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Terms in this set (95)
PREHISTORIC: a priestly figure who communicates directly with the gods through ritual for the benefit of the community
characterization, dialogue, music, song, dance
PREHISTORIC: During shamanism rituals, masks were worn and what elements of performance were used?
PREHISTORIC: animal imitation, pantomime, gymnastics, rhythmic movement, sometimes with the addition of masks and costumes, were all what?
What is probably the oldest form of storytelling?
PREHISTORIC: what has entertained and educated human beings from the beginning of language?
a ritual depicting the myth of the god Osiris
PREHISTORIC: what was the first recorded performance?
The term 'drama' comes from the Greek word meaning what?
600 B.C.-1 A.D.-GREECE 6th CENTURY: the flowering of Greek drama had its roots in what?
600 B.C.-1 A.D.-GREECE 6th CENTURY: Who was the god of wine and fertility?
600 B.C.-1 A.D.-GREECE 6th CENTURY: Who was the Muse of comedy?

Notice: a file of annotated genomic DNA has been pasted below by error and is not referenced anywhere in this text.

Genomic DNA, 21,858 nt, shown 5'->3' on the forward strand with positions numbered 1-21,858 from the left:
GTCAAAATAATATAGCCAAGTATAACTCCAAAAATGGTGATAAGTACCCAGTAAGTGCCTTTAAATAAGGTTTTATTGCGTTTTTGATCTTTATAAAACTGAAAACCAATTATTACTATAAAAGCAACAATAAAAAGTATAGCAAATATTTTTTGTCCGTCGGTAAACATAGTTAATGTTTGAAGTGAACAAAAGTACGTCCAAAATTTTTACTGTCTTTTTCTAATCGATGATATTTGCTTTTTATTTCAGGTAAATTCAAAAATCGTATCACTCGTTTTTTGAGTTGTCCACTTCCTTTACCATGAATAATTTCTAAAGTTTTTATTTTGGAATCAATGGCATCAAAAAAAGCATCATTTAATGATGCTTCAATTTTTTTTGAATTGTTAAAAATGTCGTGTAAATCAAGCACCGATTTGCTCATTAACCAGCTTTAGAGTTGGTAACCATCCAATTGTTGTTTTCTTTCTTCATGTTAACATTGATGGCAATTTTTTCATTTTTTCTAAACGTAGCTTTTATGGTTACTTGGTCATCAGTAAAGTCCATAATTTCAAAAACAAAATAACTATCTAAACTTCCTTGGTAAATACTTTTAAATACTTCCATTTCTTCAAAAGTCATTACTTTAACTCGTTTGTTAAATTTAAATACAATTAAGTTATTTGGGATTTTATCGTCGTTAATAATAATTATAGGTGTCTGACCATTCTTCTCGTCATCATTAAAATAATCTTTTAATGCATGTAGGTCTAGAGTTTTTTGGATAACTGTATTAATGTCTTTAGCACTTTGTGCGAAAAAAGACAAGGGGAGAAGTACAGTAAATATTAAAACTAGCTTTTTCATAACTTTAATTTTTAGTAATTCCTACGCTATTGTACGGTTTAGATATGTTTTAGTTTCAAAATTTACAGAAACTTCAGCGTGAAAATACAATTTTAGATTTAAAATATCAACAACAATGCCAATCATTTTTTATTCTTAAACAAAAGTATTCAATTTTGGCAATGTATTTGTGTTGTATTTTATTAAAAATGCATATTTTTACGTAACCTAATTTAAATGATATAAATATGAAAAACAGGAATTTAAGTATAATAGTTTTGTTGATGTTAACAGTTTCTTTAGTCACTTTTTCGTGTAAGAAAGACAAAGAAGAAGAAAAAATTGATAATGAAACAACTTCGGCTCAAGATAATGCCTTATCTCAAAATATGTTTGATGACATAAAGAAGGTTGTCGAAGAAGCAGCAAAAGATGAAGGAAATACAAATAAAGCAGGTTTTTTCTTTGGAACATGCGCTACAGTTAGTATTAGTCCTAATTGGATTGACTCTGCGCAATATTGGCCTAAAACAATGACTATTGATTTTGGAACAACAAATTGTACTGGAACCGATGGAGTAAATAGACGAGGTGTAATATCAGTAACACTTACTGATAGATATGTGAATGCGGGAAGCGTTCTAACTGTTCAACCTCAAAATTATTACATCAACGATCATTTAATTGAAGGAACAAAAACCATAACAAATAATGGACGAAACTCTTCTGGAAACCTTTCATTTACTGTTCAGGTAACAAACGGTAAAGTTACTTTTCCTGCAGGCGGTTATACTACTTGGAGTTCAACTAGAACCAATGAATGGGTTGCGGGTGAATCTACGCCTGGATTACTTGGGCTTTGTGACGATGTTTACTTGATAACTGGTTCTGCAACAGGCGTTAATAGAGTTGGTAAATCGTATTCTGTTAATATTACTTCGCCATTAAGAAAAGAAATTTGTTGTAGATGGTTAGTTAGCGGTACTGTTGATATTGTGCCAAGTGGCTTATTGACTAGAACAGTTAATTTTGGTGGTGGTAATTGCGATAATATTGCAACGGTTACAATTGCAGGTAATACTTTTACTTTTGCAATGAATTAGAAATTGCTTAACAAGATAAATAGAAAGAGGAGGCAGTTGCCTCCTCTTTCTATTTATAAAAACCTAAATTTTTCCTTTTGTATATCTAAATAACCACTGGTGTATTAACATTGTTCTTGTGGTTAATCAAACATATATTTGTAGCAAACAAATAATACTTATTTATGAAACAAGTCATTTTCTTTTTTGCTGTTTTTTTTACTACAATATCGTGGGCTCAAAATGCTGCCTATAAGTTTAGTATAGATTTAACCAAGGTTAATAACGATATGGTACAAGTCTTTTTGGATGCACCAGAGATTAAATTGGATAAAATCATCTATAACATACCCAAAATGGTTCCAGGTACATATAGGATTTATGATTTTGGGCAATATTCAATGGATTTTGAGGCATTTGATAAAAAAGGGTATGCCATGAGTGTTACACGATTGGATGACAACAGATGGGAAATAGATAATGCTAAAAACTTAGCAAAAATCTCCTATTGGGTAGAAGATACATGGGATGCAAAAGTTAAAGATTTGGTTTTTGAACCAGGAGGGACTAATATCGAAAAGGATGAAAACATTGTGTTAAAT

600 B.C.-1 A.D.-GREECE 6th CENTURY: Who was the Muse of tragedy?
ancient Greek Muses
600 B.C.-1 A.D.-GREECE 6th CENTURY: The masks of comedy and tragedy are symbols of the ?
the two sides of Dionysus
600 B.C.-1 A.D.-GREECE 6th CENTURY: The masks of comedy and tragedy are said to represent what?
600 B.C.-1 A.D.-GREECE 6th CENTURY: The festival of primitive celebrations in honor of the god of wine and fertility was called what?
600 B.C.-1 A.D.-GREECE 6th CENTURY: What was
the hymn dancers chanted around an alter?
600 B.C.-1 A.D.-GREECE 6th CENTURY: were dancers at Dionysia
600 B.C.-1 A.D.-GREECE 6th CENTURY: 3 plays on the same theme
600 B.C.-1 A.D.-GREECE 6th CENTURY: city-appointed producer
coveted laurel wreath
600 B.C.-1 A.D.-GREECE 6th CENTURY: the winning playwright and the choregos were awarded the ?
600 B.C.-1 A.D.-GREECE 6th CENTURY: was the earliest recorded actor and the winner of the first theatrical contest in Greece
600 B.C.-1 A.D.-GREECE 6th CENTURY: Thespis invented this type of character
600 B.C.-1 A.D.-GREECE 6th CENTURY: Today, actors are still called ? after Thespis
Father of Tragedy
600 B.C.-1 A.D.-GREECE 6th CENTURY: Thespis is often called the
600 B.C.-1 A.D.-GREECE 6th CENTURY: The theater was carved from a hillside and could hold up to
600 B.C.-1 A.D.-GREECE 6th CENTURY: stage that was about 78 feet
600 B.C.-1 A.D.-GREECE 6th CENTURY: corridors/large arches in front of stage where the chorus entered the orchestra/dancing place